Children’s books are a vital component of a young mind’s development—the journey toward a more tolerant worldview often begins on the pages where a fantastic tale can transport the reader to an unfamiliar place. Deven Jatkar’s THE VAAHANA TALE is a vibrant introduction to Indian mythology, and more specifically, the legend of the mighty deities who crossed the world upon the backs of magical animals called Vaahana (Sanskrit for ‘that which carries’). One might expect to find harmony in the heavens above, but there is a terrible dilemma: the Deities no longer agree as to who is the greatest of them all.
THE VAAHANA TALE opens on a warm summer day when eight Hindu Deities decided to come together and play. Some, like Vishnu, the deity of preservation, flew across the sky on the back of an eagle or a peacock, while others preferred to ride an elephant or a ram across the ground. As the day wore on, a debate erupted: who had the best Vaahana? Durga, the Deity of power, argued that her lion was the fiercest of the bunch. Saraswati, the Deity of knowledge, countered that her swan was the ‘perfect mix of beauty, brains, and brawn,’ and thus, the most logical choice. Still, there was no discounting the sheer might of Indra’s elephant or the toughness of Agni’s ram. While the Deities argued, the Vaahana grew bored—each animal knew its strengths and limitations, and they all realized that it was only when they were together that they were at their best. Finally, after squabbling away the day, the Deities found their Vaahana playing together, unfazed by their differences. Inspired, the Deities’ argument came to an abrupt end; they finally understood that there was no such thing as a ‘best,’ as everyone is the best at something.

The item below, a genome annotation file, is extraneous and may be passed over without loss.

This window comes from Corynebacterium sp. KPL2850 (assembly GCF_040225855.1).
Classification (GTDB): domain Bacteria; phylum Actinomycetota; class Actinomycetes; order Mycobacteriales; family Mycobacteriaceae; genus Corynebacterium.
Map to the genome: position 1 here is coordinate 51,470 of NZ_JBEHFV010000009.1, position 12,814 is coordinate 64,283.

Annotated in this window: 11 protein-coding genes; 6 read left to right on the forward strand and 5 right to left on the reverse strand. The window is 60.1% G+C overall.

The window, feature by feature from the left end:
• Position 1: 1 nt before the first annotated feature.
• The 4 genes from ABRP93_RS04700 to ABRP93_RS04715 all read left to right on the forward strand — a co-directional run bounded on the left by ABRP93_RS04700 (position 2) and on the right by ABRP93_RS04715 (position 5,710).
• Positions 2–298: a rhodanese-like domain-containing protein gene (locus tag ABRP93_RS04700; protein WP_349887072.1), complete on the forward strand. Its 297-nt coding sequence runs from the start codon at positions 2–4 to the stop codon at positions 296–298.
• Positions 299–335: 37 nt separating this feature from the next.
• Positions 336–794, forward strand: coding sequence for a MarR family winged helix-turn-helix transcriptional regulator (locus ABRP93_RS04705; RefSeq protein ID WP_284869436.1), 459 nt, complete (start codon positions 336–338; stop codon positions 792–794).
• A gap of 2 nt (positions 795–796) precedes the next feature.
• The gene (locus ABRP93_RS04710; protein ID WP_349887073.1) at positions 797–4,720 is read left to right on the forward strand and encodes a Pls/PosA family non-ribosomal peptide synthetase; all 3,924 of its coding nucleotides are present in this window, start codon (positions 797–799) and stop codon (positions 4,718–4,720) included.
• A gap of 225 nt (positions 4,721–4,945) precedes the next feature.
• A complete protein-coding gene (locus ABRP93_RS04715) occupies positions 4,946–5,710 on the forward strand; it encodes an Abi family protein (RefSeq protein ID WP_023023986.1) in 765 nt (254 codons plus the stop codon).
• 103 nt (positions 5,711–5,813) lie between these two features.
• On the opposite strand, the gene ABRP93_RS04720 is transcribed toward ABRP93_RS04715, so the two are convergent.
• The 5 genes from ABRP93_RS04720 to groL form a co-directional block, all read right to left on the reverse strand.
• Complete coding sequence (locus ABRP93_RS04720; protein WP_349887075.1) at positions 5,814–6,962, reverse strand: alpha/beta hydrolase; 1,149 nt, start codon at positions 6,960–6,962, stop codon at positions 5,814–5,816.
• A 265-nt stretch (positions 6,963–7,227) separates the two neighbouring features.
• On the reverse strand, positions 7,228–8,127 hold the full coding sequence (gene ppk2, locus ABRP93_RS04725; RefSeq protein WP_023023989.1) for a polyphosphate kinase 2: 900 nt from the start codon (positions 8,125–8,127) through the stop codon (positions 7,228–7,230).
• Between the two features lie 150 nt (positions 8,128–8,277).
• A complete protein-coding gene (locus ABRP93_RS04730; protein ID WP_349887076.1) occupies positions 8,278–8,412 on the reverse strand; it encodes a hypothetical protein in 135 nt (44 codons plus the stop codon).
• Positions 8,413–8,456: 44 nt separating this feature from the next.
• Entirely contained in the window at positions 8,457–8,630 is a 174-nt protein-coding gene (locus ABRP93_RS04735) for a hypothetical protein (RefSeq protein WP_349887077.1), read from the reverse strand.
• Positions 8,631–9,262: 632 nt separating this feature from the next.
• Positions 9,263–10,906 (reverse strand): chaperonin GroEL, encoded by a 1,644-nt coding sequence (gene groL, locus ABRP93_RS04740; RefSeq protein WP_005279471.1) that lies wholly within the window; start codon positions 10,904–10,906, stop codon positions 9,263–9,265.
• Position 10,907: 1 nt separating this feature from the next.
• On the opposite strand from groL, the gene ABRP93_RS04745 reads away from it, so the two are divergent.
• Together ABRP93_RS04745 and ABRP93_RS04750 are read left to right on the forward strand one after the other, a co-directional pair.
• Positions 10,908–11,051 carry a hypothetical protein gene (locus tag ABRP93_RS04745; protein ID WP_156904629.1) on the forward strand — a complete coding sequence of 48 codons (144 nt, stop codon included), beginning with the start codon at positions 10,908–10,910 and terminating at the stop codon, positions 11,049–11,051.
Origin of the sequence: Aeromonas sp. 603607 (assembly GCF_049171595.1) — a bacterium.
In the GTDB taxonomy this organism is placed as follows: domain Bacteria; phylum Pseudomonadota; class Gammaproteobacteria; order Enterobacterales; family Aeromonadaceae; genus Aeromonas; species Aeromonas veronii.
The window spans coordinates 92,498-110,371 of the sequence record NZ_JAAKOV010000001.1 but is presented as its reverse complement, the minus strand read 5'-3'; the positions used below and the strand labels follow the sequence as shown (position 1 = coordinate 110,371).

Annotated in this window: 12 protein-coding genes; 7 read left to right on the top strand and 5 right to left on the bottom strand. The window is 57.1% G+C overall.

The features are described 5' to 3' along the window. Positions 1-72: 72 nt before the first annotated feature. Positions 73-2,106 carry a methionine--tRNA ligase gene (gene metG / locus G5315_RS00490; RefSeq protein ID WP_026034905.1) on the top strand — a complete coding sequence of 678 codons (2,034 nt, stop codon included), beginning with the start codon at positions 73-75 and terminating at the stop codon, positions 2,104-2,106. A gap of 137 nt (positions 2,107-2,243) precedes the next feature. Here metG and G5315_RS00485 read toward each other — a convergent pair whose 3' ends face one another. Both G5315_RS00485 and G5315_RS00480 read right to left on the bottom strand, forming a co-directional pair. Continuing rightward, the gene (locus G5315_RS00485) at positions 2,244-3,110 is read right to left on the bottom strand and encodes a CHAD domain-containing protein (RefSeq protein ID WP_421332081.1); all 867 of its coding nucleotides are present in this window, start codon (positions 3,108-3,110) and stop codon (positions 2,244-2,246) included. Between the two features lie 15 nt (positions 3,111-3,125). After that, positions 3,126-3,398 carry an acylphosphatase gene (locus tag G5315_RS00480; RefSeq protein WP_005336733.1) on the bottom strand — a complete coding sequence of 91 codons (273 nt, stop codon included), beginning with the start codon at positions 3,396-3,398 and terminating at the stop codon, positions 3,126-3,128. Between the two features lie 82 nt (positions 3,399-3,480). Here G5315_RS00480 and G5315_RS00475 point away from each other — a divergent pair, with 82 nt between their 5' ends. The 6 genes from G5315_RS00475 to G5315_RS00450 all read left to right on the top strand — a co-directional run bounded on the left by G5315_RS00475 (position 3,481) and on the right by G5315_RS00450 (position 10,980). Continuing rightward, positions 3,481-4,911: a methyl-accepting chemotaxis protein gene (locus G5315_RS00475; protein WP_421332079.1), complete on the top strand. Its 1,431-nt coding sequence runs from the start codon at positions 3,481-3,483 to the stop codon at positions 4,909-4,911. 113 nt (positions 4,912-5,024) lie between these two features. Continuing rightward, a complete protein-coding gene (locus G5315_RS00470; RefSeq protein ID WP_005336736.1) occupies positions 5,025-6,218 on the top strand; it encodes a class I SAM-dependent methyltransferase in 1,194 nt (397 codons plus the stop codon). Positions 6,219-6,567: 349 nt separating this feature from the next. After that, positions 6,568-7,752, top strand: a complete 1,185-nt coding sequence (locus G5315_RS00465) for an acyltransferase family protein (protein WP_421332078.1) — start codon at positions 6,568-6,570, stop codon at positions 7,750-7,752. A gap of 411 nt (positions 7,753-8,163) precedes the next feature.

There are countless children’s books published every year that aim to strike a chord with young readers. And while many writers succeed in crafting an endearing story and pairing it with stunning visuals, Deven Jatkar has created something special here. From the pacing, word selection, and even the choice of font, THE VAAHANA TALE perfectly combines all of the elements that define a children’s ‘classic.’ But as any parent is all too aware, a cute, clever story is only one half of the equation—when it comes to ‘reading time,’ a child’s eyes will ultimately gravitate toward the pictures. Jetkar is clearly a skilled writer, but his vibrant, heavily stylized illustrations truly elevate THE VAAHANA TALE. Set against subtle, washed-out backgrounds, the hand-drawn deities and their Vaahana are uniquely stylized and, thus, incredibly memorable—all the more important given how many characters are featured. Additionally, the character lists and the inclusion of annunciation guides tucked in the corner of each page are a thoughtful touch.
While Hindu practitioners are an obvious audience for this book, families from all cultures and denominations will appreciate the timeless message of tolerance at the heart of the whimsical and beautifully-illustrated THE VAAHANA TALE.
~James Weiskittel for IndieReader